Tooth resorption affects more than a third of adult cats, and can be incredibly painful. Find out more about this common dental disease.
What is tooth resorption?
Otherwise known as feline odontoclastic resorptive lesions (FORLs), tooth resorption is the second most common feline oral issue, and affects more than a third of adult cats.
The condition occurs when cells called odontoclasts destroy the tooth’s surface.
Starting beneath the gum line, it gradually dissolves the root of the affected tooth, which is subsequently replaced by the surrounding jawbone. The disease then continues inside the tooth to the crown, leaving the pulp cavity exposed and causing pain and sensitivity. The resorption continues until the tooth is weak and susceptible to fractures.
Causes of tooth resorption
The exact cause of tooth resorption is still largely unknown. Some researchers suggest that infection or inflammation from periodontal disease may lead to the movement of odontoclastic cells into the area. Others maintain that diet plays a role in causing these lesions.
Any cat can develop the disease, which is one of the most common oral diseases we treat. Older cats and particular breeds, including Siamese, Persians and Abyssinians, appear to be more at risk, but all cat owners should be aware of the condition.
Symptoms of tooth resorption
Cats are masters at hiding pain, so it can be tricky to know if they’re having dental troubles.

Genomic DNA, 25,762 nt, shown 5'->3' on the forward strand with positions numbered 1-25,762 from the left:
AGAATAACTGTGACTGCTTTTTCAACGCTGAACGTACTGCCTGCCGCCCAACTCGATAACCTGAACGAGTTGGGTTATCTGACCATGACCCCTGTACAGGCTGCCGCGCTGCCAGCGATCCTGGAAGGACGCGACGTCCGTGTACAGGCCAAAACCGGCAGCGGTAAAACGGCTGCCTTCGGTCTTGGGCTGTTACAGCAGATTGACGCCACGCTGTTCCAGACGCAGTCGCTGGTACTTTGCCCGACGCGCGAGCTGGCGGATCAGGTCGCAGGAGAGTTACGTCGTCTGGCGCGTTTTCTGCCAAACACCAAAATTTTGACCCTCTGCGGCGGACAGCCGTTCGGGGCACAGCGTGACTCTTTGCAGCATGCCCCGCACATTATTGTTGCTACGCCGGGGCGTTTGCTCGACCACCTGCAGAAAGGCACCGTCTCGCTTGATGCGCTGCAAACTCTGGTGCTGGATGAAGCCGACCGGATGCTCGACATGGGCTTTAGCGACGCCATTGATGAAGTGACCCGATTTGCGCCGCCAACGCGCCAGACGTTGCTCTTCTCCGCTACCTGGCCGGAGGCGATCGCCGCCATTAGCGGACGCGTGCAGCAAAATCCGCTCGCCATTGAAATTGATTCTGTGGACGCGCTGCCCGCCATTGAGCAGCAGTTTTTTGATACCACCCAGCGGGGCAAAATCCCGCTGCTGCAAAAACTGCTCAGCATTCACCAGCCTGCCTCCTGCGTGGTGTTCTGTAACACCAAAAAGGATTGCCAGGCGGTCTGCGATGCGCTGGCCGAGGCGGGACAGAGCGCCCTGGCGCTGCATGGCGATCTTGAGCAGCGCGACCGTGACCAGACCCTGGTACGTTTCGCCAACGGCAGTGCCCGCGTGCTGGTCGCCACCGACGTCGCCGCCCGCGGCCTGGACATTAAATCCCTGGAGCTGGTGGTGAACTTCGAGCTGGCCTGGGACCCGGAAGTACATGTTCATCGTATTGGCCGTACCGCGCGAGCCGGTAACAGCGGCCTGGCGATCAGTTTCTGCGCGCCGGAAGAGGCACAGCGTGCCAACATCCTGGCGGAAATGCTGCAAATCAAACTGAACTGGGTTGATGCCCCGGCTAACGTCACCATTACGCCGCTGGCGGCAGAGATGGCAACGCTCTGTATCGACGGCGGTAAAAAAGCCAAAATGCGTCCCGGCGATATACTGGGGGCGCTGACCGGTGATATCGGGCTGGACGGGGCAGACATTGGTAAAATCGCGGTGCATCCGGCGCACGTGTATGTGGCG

However, subtle indications include a tendency to gobble up their food quickly (as eating causes pain), or only eating on one side of their mouth. Your cat may also start to prefer wet food over dry kibble and the wet food may stick to the affected tooth. Occasionally, they may stop eating altogether.
Other symptoms include:
- pawing at their face
- tooth loss
- weight loss
- bloody saliva
- swelling around the mouth and jaw.
Treating tooth resorption
The best treatment for dental resorption is removing the affected tooth. This can be a complex procedure since the tooth is usually very fragile and can fracture. The vet may use dental x-rays to help find and remove fractured root fragments.
Removing the whole tooth is the only way to avoid infection and other issues.
Preventing tooth resorption in cats
Because the cause of tooth resorption in cats is unclear, it’s not possible to prevent it effectively. Regular dental checks with your vet are the best way to identify any issues early on, in order to avoid pain or discomfort.
Expert cat dental care advice
Watch our top tips on how to care for your cat's teeth, including how to brush their teeth.